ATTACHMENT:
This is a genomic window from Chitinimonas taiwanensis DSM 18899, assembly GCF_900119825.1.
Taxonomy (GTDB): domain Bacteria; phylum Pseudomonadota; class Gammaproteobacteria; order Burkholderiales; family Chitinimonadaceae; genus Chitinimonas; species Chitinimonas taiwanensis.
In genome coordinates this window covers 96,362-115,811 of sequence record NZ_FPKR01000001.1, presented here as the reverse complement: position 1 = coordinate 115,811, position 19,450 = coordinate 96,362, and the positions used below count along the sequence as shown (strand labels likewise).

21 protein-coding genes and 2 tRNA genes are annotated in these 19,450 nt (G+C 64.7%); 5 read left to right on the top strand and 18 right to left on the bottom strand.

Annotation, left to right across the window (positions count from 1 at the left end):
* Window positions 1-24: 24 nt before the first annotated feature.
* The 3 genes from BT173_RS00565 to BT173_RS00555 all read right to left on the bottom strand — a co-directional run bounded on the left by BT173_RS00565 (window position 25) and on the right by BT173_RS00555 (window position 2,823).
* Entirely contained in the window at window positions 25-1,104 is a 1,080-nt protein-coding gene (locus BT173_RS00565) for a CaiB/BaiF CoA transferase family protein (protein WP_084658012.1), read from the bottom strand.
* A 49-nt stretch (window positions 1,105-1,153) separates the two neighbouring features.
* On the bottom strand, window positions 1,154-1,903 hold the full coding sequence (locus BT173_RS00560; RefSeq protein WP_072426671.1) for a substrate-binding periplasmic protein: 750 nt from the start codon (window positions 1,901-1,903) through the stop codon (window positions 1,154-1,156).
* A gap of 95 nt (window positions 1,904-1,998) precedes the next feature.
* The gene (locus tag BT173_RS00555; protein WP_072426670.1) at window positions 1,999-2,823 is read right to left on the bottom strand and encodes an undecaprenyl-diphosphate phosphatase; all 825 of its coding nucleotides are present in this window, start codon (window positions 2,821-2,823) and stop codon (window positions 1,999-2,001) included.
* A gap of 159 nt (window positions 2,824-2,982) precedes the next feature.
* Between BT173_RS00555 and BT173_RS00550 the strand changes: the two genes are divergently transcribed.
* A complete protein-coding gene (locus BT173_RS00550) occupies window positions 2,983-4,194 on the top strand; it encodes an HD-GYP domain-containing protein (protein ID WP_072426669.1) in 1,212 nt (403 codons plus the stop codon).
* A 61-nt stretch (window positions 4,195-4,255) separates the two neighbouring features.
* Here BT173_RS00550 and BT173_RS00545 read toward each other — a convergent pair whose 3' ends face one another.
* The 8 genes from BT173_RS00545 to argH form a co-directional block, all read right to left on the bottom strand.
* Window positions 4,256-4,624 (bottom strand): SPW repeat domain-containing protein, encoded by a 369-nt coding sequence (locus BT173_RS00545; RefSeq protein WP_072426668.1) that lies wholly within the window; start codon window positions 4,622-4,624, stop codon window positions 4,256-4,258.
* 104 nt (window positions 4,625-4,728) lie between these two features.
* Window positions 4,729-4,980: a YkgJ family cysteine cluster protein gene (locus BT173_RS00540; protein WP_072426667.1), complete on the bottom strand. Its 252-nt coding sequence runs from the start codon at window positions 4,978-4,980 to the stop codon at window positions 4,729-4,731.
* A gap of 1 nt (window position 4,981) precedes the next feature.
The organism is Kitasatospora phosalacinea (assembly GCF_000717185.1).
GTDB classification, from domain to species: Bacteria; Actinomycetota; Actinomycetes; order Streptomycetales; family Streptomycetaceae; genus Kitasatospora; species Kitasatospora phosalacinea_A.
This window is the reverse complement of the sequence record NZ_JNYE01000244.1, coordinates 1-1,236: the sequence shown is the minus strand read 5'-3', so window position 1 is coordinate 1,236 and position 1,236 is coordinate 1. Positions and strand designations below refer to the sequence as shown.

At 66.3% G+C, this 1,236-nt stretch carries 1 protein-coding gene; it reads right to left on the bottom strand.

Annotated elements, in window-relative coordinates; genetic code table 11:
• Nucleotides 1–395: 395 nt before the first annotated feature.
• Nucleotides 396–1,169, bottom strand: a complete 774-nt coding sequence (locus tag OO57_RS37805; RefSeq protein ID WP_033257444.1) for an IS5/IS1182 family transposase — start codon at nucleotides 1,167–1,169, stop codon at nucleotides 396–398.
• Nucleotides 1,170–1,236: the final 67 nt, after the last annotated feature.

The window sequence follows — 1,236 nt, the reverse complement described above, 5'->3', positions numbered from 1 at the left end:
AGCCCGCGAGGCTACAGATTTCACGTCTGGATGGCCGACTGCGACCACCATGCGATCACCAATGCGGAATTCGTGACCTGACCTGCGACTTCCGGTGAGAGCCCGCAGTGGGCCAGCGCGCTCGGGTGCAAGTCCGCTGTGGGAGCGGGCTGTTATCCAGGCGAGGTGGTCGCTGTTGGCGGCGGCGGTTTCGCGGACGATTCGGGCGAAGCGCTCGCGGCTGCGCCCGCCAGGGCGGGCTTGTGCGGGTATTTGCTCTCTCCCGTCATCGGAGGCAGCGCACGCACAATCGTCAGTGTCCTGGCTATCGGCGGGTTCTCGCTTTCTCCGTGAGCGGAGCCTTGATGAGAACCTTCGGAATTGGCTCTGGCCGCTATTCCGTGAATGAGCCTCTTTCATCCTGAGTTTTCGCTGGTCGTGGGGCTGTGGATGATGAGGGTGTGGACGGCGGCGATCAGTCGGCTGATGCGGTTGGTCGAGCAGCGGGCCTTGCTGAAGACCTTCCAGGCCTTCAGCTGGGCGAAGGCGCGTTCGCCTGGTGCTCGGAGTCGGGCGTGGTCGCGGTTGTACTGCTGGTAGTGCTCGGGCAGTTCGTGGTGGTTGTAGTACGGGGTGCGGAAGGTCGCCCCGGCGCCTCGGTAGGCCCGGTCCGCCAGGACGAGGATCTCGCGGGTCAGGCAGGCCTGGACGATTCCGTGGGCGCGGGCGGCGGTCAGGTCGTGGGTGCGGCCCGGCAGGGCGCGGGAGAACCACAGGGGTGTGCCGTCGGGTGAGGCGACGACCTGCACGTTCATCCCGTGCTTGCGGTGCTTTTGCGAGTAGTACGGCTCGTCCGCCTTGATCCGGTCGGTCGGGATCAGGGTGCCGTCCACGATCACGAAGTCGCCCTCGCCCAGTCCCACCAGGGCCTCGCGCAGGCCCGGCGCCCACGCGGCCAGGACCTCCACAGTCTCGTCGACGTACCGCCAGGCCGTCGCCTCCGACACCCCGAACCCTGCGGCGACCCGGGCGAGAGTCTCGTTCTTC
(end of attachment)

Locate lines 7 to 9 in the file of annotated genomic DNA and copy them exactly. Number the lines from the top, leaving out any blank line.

* The 3 genes from BT173_RS00565 to BT173_RS00555 all read right to left on the bottom strand — a co-directional run bounded on the left by BT173_RS00565 (window position 25) and on the right by BT173_RS00555 (window position 2,823).
* Entirely contained in the window at window positions 25-1,104 is a 1,080-nt protein-coding gene (locus BT173_RS00565) for a CaiB/BaiF CoA transferase family protein (protein WP_084658012.1), read from the bottom strand.
* A 49-nt stretch (window positions 1,105-1,153) separates the two neighbouring features.